iris Farrell, Juno's Aeneid: A Battle for Heroic Identity (2021) 257
italians, as iliadic greeks Farrell, Juno's Aeneid: A Battle for Heroic Identity (2021) 257
juno Farrell, Juno's Aeneid: A Battle for Heroic Identity (2021) 257
jupiter Cairns, Virgil's Augustan Epic (1989) 42
jupiter (see also zeus) Heerking and Manuwald, Brill’s Companion to Valerius Flaccus (2014) 332
laertes Farrell, Juno's Aeneid: A Battle for Heroic Identity (2021) 254
lapiths Heerking and Manuwald, Brill’s Companion to Valerius Flaccus (2014) 332
leadership vacuum Farrell, Juno's Aeneid: A Battle for Heroic Identity (2021) 254, 256, 257
longus Liapis and Petrides, Greek Tragedy After the Fifth Century: A Survey from ca (2019) 87
love Farrell, Juno's Aeneid: A Battle for Heroic Identity (2021) 257
macrobius, as reader of epic Joseph, Thunder and Lament: Lucan on the Beginnings and Ends of Epic (2022) 102
marriage, weddings Farrell, Juno's Aeneid: A Battle for Heroic Identity (2021) 257
menelaus Farrell, Juno's Aeneid: A Battle for Heroic Identity (2021) 257
mnestheus Cairns, Virgil's Augustan Epic (1989) 224
narrators, aeneid Farrell, Juno's Aeneid: A Battle for Heroic Identity (2021) 256
nestor Farrell, Juno's Aeneid: A Battle for Heroic Identity (2021) 256; Heerking and Manuwald, Brill’s Companion to Valerius Flaccus (2014) 332
nisus, and euryalus Cairns, Virgil's Augustan Epic (1989) 224
nisus Heerking and Manuwald, Brill’s Companion to Valerius Flaccus (2014) 332
nisus and euryalus Farrell, Juno's Aeneid: A Battle for Heroic Identity (2021) 254, 256, 257, 266
nudity, athletics Hubbard, A Companion to Greek and Roman Sexualities (2014) 252, 253
odysseus, achilles successor Farrell, Juno's Aeneid: A Battle for Heroic Identity (2021) 266
odysseus Farrell, Juno's Aeneid: A Battle for Heroic Identity (2021) 254, 256, 257
ovid Heerking and Manuwald, Brill’s Companion to Valerius Flaccus (2014) 332; Joseph, Thunder and Lament: Lucan on the Beginnings and Ends of Epic (2022) 102
pederasty, and the roman empire Hubbard, A Companion to Greek and Roman Sexualities (2014) 117, 118
pederasty, in athens Hubbard, A Companion to Greek and Roman Sexualities (2014) 118
philosophy Farrell, Juno's Aeneid: A Battle for Heroic Identity (2021) 256
plots, aeneid Farrell, Juno's Aeneid: A Battle for Heroic Identity (2021) 257
polynices Heerking and Manuwald, Brill’s Companion to Valerius Flaccus (2014) 332
prizes, rewards Farrell, Juno's Aeneid: A Battle for Heroic Identity (2021) 256, 257, 266
promiscuity, of greeks Hubbard, A Companion to Greek and Roman Sexualities (2014) 117
psychology Farrell, Juno's Aeneid: A Battle for Heroic Identity (2021) 266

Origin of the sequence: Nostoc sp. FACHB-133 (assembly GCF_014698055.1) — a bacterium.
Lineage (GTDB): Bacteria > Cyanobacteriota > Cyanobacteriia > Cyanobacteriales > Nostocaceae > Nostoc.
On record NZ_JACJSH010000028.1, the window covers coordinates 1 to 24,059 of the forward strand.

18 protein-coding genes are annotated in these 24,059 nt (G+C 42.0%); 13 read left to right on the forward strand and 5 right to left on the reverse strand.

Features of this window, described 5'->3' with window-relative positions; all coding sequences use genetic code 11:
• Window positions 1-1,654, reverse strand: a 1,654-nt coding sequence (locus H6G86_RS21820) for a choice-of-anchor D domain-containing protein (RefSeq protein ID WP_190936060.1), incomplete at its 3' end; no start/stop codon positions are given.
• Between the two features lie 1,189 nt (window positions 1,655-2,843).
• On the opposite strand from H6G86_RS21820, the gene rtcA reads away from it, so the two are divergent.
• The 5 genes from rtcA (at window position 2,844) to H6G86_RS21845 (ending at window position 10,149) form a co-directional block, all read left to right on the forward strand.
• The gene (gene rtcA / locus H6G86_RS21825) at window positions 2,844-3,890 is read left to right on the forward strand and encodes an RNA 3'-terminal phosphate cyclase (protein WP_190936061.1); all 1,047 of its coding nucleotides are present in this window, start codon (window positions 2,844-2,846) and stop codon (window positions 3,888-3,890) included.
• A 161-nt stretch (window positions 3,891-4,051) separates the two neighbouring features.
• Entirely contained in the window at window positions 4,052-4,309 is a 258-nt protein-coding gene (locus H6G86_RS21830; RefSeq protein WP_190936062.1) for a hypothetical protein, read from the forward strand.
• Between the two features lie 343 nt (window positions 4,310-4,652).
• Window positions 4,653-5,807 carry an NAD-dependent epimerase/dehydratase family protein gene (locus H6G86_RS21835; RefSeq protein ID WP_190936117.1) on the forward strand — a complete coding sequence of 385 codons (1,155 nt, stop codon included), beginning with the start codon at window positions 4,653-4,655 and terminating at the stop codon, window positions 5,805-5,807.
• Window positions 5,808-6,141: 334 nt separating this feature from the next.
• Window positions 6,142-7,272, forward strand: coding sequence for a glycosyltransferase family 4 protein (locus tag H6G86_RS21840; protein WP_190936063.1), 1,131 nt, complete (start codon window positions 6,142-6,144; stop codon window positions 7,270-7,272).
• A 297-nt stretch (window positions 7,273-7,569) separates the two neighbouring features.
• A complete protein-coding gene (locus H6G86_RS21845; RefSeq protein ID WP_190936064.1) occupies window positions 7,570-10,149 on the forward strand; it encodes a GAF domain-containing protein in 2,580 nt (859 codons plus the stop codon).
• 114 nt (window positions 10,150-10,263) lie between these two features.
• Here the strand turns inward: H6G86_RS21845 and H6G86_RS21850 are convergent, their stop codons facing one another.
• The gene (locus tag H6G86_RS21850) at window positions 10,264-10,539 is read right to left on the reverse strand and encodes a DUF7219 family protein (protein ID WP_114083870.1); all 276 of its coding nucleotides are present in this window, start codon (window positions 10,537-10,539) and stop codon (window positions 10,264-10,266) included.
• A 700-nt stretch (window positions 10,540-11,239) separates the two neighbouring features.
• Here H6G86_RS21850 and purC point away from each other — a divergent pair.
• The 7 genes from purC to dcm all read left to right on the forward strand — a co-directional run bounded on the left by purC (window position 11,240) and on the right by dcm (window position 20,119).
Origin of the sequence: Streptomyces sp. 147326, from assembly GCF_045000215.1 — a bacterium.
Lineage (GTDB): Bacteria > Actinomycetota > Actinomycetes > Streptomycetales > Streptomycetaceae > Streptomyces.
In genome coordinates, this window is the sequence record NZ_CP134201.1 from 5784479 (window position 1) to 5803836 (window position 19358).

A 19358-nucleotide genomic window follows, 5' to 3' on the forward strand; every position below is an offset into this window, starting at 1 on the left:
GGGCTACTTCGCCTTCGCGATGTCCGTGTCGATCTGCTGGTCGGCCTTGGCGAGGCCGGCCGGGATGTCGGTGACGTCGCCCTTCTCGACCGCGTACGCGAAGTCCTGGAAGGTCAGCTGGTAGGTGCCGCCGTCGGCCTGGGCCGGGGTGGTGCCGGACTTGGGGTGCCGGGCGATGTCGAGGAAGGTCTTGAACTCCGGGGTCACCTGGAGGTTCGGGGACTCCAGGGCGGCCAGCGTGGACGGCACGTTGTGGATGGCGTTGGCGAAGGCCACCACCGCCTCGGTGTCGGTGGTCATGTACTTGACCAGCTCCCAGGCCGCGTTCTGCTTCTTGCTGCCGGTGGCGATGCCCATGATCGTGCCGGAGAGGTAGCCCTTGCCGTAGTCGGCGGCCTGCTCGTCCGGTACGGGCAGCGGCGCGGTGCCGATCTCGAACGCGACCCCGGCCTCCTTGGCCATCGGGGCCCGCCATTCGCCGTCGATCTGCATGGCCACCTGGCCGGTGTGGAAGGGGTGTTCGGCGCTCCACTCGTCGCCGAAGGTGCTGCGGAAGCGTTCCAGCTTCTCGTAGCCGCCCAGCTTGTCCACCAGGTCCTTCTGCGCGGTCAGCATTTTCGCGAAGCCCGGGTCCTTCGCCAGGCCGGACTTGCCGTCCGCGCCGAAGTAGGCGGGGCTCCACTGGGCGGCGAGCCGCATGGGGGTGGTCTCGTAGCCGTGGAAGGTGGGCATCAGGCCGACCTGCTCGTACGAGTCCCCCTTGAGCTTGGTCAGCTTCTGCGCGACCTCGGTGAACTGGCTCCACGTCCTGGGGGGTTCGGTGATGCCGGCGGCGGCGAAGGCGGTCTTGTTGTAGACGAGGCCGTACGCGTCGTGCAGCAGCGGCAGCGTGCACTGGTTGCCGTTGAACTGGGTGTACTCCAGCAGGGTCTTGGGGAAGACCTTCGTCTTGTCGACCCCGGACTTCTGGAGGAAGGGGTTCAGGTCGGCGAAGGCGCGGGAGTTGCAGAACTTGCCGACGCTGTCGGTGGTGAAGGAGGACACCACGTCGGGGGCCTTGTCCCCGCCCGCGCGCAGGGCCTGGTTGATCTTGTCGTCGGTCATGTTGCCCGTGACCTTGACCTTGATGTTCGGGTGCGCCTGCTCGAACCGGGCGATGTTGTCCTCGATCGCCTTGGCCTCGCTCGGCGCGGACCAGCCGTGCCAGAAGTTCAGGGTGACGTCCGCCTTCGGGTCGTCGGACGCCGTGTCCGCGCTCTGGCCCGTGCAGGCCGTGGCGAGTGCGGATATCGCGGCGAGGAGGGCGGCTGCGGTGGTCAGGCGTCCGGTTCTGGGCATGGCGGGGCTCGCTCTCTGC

quarrel Farrell, Juno's Aeneid: A Battle for Heroic Identity (2021) 257
reception in antiquity Liapis and Petrides, Greek Tragedy After the Fifth Century: A Survey from ca (2019) 87
revenge, vengeance Farrell, Juno's Aeneid: A Battle for Heroic Identity (2021) 257
romulus Joseph, Thunder and Lament: Lucan on the Beginnings and Ends of Epic (2022) 102
rutulian Farrell, Juno's Aeneid: A Battle for Heroic Identity (2021) 257
satire, hexameter Hubbard, A Companion to Greek and Roman Sexualities (2014) 253
servius, as reader Joseph, Thunder and Lament: Lucan on the Beginnings and Ends of Epic (2022) 102
sibyl of cumae Farrell, Juno's Aeneid: A Battle for Heroic Identity (2021) 257
silius italicus Joseph, Thunder and Lament: Lucan on the Beginnings and Ends of Epic (2022) 102
simile Heerking and Manuwald, Brill’s Companion to Valerius Flaccus (2014) 332
sophocles Farrell, Juno's Aeneid: A Battle for Heroic Identity (2021) 266
stage set (scaena, skênê) Farrell, Juno's Aeneid: A Battle for Heroic Identity (2021) 257
statius Heerking and Manuwald, Brill’s Companion to Valerius Flaccus (2014) 332
story Farrell, Juno's Aeneid: A Battle for Heroic Identity (2021) 257
strength Farrell, Juno's Aeneid: A Battle for Heroic Identity (2021) 266
stuprum, 0' Hubbard, A Companion to Greek and Roman Sexualities (2014) 252
success Farrell, Juno's Aeneid: A Battle for Heroic Identity (2021) 254
suicide Farrell, Juno's Aeneid: A Battle for Heroic Identity (2021) 266
tiber Farrell, Juno's Aeneid: A Battle for Heroic Identity (2021) 266
tragic, mode Farrell, Juno's Aeneid: A Battle for Heroic Identity (2021) 257
trojans, intertextual identities, iliadic greeks Farrell, Juno's Aeneid: A Battle for Heroic Identity (2021) 254, 256
trojans Farrell, Juno's Aeneid: A Battle for Heroic Identity (2021) 254, 256, 257, 266
troy Farrell, Juno's Aeneid: A Battle for Heroic Identity (2021) 256, 266
turnus, intertextual identity, achilles Farrell, Juno's Aeneid: A Battle for Heroic Identity (2021) 257
turnus, intertextual identity, agamemnon Farrell, Juno's Aeneid: A Battle for Heroic Identity (2021) 257
turnus, intertextual identity, ajax son of telamon Farrell, Juno's Aeneid: A Battle for Heroic Identity (2021) 266
turnus, intertextual identity, menelaus Farrell, Juno's Aeneid: A Battle for Heroic Identity (2021) 257
turnus, intertextual identity Farrell, Juno's Aeneid: A Battle for Heroic Identity (2021) 266
turnus Farrell, Juno's Aeneid: A Battle for Heroic Identity (2021) 254, 257
tydeus Heerking and Manuwald, Brill’s Companion to Valerius Flaccus (2014) 332
vergil, aeneid, ancient scholarship on Farrell, Juno's Aeneid: A Battle for Heroic Identity (2021) 254
vergil, aeneid, intertextual identity, iliadic Farrell, Juno's Aeneid: A Battle for Heroic Identity (2021) 254, 256, 257, 266
vergil/virgil Liapis and Petrides, Greek Tragedy After the Fifth Century: A Survey from ca (2019) 87
virgil Joseph, Thunder and Lament: Lucan on the Beginnings and Ends of Epic (2022) 102
war, warfare Farrell, Juno's Aeneid: A Battle for Heroic Identity (2021) 256
winds Farrell, Juno's Aeneid: A Battle for Heroic Identity (2021) 256
words Farrell, Juno's Aeneid: A Battle for Heroic Identity (2021) 257
zeus, in the iliad Farrell, Juno's Aeneid: A Battle for Heroic Identity (2021) 254, 257
zeus Farrell, Juno's Aeneid: A Battle for Heroic Identity (2021) 254